Both in-office and remote employees may appreciate an engraved picture frame—a great way to spruce up their desk décor with a favorite photo. Other meaningful ideas include a handwritten note from the employee’s new boss or the company’s CEO, a monogrammed messenger bag or backpack—or business cards with a carrying case. You could also add an item that’s specific to the new employee’s position. If they’ll be traveling a lot, consider a monogrammed luggage tag or passport holder. You don’t need to present employees with an entirely personalized onboarding gift assortment, but including one or two customized items—whether mailed to them or waiting for them on their desk at the office—elevates the expression of appreciation.
Employees are some of your most effective and powerful brand ambassadors, so be sure to inspire them early. If your company sells a product or service, can you involve that in the onboarding gift?
According to Business Insider, Dropbox gives new employees free unlimited storage, while Airbnb offers new employees a $2,000 annual travel stipend. Perhaps your company works with clients, partners or vendors whose products and services could be of assistance when creating your onboarding gift package. Of course, no new employee is complete without company swag. Consider including apparel and accessories in the gift—or let them choose their own gift from your company store.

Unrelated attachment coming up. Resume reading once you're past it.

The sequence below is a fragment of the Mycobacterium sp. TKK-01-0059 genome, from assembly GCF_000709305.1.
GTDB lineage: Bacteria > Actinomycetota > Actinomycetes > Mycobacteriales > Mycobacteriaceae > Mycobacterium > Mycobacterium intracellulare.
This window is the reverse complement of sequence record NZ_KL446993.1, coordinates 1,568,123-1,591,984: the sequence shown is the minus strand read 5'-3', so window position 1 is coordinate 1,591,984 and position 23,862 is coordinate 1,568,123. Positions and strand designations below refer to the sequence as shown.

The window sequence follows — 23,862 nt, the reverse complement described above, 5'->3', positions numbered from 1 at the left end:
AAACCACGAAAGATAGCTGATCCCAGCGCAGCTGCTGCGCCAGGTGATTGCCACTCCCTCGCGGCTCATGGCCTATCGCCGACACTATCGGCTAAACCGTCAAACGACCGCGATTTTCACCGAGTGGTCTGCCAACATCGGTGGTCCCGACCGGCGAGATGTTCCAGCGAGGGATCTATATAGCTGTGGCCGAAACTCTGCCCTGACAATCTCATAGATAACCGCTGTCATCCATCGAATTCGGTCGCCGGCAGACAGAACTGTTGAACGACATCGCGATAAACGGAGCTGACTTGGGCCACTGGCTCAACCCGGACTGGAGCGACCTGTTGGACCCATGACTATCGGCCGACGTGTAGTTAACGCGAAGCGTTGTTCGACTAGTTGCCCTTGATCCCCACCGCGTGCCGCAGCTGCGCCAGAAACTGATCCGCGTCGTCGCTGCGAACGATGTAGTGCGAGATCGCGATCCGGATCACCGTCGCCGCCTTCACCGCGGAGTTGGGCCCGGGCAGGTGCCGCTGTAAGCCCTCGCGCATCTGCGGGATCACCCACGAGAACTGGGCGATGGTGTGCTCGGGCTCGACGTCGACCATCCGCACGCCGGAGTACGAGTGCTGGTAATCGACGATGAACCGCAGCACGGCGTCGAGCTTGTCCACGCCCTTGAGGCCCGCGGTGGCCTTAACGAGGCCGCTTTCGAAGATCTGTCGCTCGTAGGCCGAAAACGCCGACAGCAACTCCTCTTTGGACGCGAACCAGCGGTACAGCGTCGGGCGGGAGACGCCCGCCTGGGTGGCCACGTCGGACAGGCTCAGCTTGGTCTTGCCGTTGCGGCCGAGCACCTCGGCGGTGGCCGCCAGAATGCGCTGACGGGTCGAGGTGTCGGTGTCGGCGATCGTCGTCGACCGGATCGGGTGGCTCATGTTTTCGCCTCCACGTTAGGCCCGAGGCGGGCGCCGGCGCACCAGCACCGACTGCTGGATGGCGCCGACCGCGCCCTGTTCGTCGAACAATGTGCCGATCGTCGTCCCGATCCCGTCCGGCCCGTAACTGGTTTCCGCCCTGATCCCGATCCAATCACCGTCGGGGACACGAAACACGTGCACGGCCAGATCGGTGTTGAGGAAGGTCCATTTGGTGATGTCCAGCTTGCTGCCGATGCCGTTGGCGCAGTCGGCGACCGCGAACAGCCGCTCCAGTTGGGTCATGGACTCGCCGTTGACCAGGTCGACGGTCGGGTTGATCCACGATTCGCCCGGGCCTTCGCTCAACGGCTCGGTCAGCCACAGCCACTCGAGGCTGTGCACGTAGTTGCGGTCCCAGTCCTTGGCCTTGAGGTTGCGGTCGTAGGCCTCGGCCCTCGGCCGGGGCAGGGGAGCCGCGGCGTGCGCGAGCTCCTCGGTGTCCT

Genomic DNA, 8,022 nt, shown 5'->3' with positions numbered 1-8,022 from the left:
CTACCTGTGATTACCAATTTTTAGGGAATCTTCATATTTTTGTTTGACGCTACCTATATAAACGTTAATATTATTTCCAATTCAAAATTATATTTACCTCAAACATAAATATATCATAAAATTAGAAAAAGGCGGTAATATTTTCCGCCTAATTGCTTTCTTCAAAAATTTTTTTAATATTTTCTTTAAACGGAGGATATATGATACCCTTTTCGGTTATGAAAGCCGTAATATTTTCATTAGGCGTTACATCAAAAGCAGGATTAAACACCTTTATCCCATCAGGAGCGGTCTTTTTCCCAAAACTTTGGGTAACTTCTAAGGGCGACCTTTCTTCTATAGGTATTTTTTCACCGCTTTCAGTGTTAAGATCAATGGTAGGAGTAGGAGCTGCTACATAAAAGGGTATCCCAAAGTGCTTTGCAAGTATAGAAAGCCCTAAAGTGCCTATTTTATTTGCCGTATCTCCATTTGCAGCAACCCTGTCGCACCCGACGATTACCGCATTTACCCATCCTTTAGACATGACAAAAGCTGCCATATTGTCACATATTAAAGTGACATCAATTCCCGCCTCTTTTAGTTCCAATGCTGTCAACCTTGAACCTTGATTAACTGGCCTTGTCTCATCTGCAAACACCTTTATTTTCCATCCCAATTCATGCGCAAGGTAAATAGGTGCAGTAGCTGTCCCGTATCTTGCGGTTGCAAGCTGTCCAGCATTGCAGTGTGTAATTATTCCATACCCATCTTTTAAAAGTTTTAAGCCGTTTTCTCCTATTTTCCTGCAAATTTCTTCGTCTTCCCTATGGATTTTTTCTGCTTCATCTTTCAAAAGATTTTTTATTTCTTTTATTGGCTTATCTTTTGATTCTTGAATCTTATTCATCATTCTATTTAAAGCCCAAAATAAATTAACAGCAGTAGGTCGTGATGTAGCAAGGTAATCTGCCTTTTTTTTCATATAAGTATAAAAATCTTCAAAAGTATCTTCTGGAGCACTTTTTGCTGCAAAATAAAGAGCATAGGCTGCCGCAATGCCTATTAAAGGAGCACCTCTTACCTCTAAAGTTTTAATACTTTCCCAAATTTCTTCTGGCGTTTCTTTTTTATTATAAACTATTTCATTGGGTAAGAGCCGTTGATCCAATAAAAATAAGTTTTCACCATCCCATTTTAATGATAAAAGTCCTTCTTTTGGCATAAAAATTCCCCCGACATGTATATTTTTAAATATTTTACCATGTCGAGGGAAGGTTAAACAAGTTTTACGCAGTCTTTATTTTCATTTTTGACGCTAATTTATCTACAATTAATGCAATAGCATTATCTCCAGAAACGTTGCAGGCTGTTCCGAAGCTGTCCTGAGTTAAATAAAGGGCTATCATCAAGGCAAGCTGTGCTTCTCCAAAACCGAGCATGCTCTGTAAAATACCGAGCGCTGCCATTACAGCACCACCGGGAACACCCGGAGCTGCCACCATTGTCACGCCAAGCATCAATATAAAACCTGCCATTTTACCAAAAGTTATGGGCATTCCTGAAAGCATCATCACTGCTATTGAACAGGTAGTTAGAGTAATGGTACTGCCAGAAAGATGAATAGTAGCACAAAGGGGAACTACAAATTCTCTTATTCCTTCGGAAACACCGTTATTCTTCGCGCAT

Take time to create thoughtful gift packaging that wows the recipient and leaves a lasting impression—and use your branding for inspiration. However, don’t feel obligated to spend more money on packaging than the gifts themselves. If budget is swaying your decision to go the digital gift route, packaging still plays a vital role in creating excitement and ensuring your well-meaning intentions are conveyed.
Remember, the goal is to make your new employees feel welcome, engaged and enthusiastic about what’s ahead. Think about your own experience at your company and what sort of onboarding gifts best convey those feelings.
One more tip: Don’t stop the gift-giving once the onboarding process is over. Surprise and delight your employees with thoughtful, purposeful gifts—and not just during the holiday season. A strategic gift-giving program can add an important dimension to your company’s culture, unwrapping increased employee engagement that fuels your company’s long-term success and growth. Need help creating effective and impactful corporate gifting experiences? Let’s connect.
How can organizations amplify their influence through authentic brand experiences at scale? The Augeo team was thrilled to bring this powerful topic to a global audience of HR leaders and dynamic change agents at CultureCon, where the future of workplace engagement is revolutionized.
By offering tailored experiences, embracing blockchain-backed digital assets and supporting social causes, businesses are equipped to meet the evolving needs and expectations of their audience—cultivating lasting relationships built on trust and shared values.